In 2010, Americas Quarterly wrote that "Banco del Sur will have a negative effect on the region’s development and credit worthiness and dearly cost its members", saying that supporters of the bank's independence from international markets only use "rhetoric arguments" to defend the initiative, summarizing the effort as "another example of the populist ambition and misguided policies that have taken hold again in the region."
Nobel Prize-winning former World Bank economist Joseph Stiglitz supported the idea, stating, "One of the advantages of having a Bank of the South is that it would reflect the perspectives of those in the South.... It is a good thing to have competition in most markets, including the market for development lending."
Chavez made claims about never again having to seek funds from the IMF and having to endure its conditionality programs. Chavez even announced that Venezuela would leave the IMF (it did not, but did refuse to allow it to carry out formal reviews of the Venezuelan economy). ... Although an initial document for the establishment of the bank was signed in December 2007, it took another two years to finalize the agreement creating it. Among the controversial points was the question of voting rights ... The Bank of the South project, however, remains paralyzed six years after its ratification ... as of this writing in February 2016, the Bank of the South is still not capitalized ...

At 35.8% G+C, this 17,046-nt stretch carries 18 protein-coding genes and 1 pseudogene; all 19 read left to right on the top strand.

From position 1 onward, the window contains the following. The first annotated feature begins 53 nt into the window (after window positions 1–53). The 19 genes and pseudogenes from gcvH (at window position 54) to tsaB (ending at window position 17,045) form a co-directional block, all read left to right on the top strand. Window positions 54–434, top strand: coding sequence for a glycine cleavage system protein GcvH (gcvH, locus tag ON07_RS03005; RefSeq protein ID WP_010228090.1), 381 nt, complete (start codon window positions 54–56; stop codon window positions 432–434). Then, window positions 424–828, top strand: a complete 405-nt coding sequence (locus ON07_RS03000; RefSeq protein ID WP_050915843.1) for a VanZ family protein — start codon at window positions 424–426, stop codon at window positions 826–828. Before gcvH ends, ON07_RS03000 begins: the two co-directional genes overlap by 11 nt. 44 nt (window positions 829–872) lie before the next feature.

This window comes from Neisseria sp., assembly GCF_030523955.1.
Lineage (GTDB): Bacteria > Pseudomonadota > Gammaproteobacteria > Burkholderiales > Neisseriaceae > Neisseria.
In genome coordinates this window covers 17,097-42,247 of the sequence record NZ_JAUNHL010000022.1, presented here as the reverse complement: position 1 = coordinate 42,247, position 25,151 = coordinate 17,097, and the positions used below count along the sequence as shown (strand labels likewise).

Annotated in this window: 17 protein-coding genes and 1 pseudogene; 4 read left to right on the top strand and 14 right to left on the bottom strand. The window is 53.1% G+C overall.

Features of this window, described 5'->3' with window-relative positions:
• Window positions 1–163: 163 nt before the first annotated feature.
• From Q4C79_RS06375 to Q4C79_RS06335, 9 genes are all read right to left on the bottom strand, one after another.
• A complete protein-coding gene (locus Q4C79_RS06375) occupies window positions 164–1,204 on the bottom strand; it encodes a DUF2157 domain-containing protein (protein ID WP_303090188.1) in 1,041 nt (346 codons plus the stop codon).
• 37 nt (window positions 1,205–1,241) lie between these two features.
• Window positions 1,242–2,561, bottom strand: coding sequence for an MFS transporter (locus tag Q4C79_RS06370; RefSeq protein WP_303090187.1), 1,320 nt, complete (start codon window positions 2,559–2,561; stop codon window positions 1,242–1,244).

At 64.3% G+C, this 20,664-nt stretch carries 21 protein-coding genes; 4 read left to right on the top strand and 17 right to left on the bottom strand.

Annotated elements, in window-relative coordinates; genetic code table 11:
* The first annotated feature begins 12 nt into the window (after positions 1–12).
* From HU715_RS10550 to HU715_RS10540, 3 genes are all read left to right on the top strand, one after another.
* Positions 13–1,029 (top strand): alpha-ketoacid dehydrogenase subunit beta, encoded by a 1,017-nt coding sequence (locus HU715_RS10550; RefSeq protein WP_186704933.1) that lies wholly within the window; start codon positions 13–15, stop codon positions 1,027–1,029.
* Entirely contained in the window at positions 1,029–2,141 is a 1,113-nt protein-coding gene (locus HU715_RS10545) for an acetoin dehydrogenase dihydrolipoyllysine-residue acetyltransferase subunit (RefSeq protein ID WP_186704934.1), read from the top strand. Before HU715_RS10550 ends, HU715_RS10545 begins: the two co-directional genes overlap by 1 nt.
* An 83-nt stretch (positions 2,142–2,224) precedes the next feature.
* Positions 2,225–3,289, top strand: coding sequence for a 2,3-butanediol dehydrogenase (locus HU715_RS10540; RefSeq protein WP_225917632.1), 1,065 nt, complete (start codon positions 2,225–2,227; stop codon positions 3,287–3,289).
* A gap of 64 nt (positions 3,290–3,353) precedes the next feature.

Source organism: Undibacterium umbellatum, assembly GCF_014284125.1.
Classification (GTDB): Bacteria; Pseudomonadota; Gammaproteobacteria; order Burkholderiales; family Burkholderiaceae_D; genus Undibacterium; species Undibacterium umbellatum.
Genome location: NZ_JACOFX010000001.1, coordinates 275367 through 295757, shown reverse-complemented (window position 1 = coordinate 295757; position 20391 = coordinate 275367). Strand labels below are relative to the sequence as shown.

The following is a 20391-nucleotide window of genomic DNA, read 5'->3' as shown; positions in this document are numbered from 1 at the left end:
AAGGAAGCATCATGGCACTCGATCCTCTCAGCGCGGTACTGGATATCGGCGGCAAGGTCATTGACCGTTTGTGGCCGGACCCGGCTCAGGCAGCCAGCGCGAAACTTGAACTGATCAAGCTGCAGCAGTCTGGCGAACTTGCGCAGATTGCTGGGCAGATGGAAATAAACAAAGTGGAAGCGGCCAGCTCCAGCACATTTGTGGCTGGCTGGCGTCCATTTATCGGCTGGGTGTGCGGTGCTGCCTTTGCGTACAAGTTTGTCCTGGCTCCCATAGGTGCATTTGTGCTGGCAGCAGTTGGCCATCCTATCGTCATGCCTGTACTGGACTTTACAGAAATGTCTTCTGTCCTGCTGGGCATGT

... se le considera el artífice intelectual del Banco del Sur, un proyecto impulsado por el presidente venezolano ... Segun fuentes cercanas, el propio Chavez consulta con cierta frecuencia a Weisbrot, aunque no siempre seguiría sus consejos. (He is considered the intellectual architect of the Bank of the South, a project initiated by the Venezuelan president ... according to sources close to him, Chavez himself consults Weisbrot with some regularity, although he may not always follow his advice.)
Mark Weisbrot, artífice intelectual del Banco del Sur (Mark Weisbrot, intellectual architect of the Bank of the South)
Mark Weisbrot, artífice intelectual de la propuesta del Banco del Sur (Mark Weisbrot, intellectual author of the proposal of the Bank of the South)
sus promotores - Mark Weisbrot, artífice intelectual de la propuesta (its promoters - Mark Weisbrot, intellectual architect of the proposal)